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In Rome, see how the other half lives

 italy2

In Rome, some 170 private palaces, academies, homes and other buildings will open their doors to visitors.

 

This weekend marks the city’s second year of participating in the global Open House initiative, founded in London in 1992. For art and architecture lovers, Open House Roma provides the rare chance to go inside everything from Rome’s first skyscraper to the ancient foundations of Hadrian’s Temple, not to mention to peek through locked doors and explore salons usually off-limits to the public – all for free.

Participating buildings include some of Rome’s finest architectural gems. A must-see is the Accademia di Spagna, the headquarters of the Academy of Spain. A former monastery on the Janiculum Hill, the site includes a round temple by Donato Bramante, considered to be one of the masterpieces of the High Renaissance, and 16th-century frescoes by Niccolò Circignani, nicknamed “Il Pomarancio”. Built in 1576 and reworked in the 17th Century by Baroque master Francesco Borromini, the Palazzo Falconieri, on the atmospheric Via Giulia in Rome’s historic centre (today the seat of the Academy of Hungary) is also worth a stop.

If you are a fan of the Neoclassical period, don’t miss the Casino Nobile di Villa Torlonia, a lovely villa in Rome’s northeast, designed by 19th-century architect Giuseppe Valadier and filled with works by famed Venetian sculptor Antonio Canova, his student Rinaldo Rinaldi and Romantic painter Francesco Podesti. Fascinated by Fascism? Check out the Palazzo della Civiltà in the EUR district, built for the never-held World Exposition of 1942, or the Palestra del Duce (literally, “Gym of the Duce”, meaning Mussolini) in the city’s northwest. And if you want a taste of something altogether non-Italian, your best bet is the Accademia d’Egitto at the edge of the Villa Borghese, which houses Rome’s first Egyptian museum.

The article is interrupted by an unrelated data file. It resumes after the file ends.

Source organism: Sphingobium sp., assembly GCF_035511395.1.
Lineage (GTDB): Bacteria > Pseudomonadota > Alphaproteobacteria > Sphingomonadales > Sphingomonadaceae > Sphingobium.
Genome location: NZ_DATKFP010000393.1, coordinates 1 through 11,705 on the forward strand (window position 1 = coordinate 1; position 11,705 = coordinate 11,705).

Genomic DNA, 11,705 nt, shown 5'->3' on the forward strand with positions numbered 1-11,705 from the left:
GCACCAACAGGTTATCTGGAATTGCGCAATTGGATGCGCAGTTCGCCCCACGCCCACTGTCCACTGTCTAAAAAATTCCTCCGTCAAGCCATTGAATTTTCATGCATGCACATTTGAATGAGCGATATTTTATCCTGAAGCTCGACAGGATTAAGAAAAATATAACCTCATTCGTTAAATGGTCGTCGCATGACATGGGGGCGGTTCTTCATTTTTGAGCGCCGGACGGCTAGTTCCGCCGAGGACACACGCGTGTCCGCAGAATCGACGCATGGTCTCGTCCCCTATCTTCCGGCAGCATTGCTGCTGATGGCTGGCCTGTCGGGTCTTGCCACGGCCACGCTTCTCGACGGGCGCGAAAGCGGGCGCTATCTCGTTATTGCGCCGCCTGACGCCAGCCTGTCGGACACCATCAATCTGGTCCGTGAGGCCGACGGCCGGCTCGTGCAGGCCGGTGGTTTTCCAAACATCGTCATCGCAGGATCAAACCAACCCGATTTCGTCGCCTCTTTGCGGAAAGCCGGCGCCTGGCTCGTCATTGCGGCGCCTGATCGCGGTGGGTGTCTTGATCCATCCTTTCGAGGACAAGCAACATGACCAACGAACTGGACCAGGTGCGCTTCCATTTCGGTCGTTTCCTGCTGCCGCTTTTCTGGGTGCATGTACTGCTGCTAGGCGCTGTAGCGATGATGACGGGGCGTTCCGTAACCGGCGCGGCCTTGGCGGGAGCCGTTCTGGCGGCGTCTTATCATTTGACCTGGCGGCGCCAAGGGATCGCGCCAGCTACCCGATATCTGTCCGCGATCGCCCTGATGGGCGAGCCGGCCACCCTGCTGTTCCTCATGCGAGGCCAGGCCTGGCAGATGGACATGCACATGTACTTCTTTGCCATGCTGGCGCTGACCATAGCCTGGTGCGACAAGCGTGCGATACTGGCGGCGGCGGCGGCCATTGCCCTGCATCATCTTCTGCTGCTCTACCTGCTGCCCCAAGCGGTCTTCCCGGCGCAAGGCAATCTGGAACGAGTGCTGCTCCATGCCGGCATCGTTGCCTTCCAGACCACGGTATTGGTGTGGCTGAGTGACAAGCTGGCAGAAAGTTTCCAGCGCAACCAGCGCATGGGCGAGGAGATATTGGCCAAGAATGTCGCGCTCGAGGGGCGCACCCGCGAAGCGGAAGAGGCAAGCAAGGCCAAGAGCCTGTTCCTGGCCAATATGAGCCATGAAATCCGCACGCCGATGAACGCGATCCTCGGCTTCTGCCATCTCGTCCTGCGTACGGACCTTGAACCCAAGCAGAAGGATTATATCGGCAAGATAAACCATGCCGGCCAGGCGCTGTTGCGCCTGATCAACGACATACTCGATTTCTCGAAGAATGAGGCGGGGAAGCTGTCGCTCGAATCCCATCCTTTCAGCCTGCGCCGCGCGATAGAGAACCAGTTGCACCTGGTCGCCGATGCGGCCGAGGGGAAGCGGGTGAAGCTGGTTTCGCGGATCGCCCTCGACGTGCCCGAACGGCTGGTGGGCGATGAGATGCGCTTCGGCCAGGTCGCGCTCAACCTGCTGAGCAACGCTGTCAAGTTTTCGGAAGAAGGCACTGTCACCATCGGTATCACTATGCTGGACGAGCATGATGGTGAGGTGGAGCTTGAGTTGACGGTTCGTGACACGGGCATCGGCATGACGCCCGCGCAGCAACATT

Some government buildings are opening their doors, too. Visit the 15th-century Palazzo Madama near Piazza Navona, the carefully guarded seat of the Italian Senate, or the Palazzo Giustiniani, home to the President of the Senate’s apartment and where the Constitution of the Republic was signed in 1947.